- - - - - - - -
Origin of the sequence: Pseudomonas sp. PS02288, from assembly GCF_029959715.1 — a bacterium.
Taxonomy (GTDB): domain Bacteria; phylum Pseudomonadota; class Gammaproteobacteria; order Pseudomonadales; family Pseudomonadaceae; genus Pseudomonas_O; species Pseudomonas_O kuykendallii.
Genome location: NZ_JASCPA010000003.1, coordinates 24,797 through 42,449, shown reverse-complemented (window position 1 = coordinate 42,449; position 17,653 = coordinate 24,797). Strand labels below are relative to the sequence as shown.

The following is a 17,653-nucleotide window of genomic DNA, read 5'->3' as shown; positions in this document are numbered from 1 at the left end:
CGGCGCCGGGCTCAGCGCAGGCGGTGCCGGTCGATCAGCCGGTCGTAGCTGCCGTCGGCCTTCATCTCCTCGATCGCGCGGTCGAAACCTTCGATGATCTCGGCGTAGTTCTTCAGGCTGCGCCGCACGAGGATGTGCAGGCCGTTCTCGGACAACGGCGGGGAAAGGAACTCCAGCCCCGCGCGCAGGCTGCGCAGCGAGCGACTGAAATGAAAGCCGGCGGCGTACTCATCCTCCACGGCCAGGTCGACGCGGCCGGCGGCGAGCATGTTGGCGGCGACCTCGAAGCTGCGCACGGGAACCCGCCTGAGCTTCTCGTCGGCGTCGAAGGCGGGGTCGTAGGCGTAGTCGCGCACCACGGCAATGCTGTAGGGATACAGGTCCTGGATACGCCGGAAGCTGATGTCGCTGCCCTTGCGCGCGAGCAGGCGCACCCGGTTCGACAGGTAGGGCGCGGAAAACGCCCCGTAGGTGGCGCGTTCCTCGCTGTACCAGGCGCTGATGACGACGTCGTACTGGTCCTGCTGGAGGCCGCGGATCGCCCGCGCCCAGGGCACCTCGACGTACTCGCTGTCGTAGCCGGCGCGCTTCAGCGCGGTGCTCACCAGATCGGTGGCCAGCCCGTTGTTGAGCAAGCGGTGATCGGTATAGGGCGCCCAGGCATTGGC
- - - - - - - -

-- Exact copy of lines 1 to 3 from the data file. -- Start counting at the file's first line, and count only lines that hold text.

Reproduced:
Origin of the sequence: Pseudomonas sp. PS02288, from assembly GCF_029959715.1 — a bacterium.
Taxonomy (GTDB): domain Bacteria; phylum Pseudomonadota; class Gammaproteobacteria; order Pseudomonadales; family Pseudomonadaceae; genus Pseudomonas_O; species Pseudomonas_O kuykendallii.
Genome location: NZ_JASCPA010000003.1, coordinates 24,797 through 42,449, shown reverse-complemented (window position 1 = coordinate 42,449; position 17,653 = coordinate 24,797). Strand labels below are relative to the sequence as shown.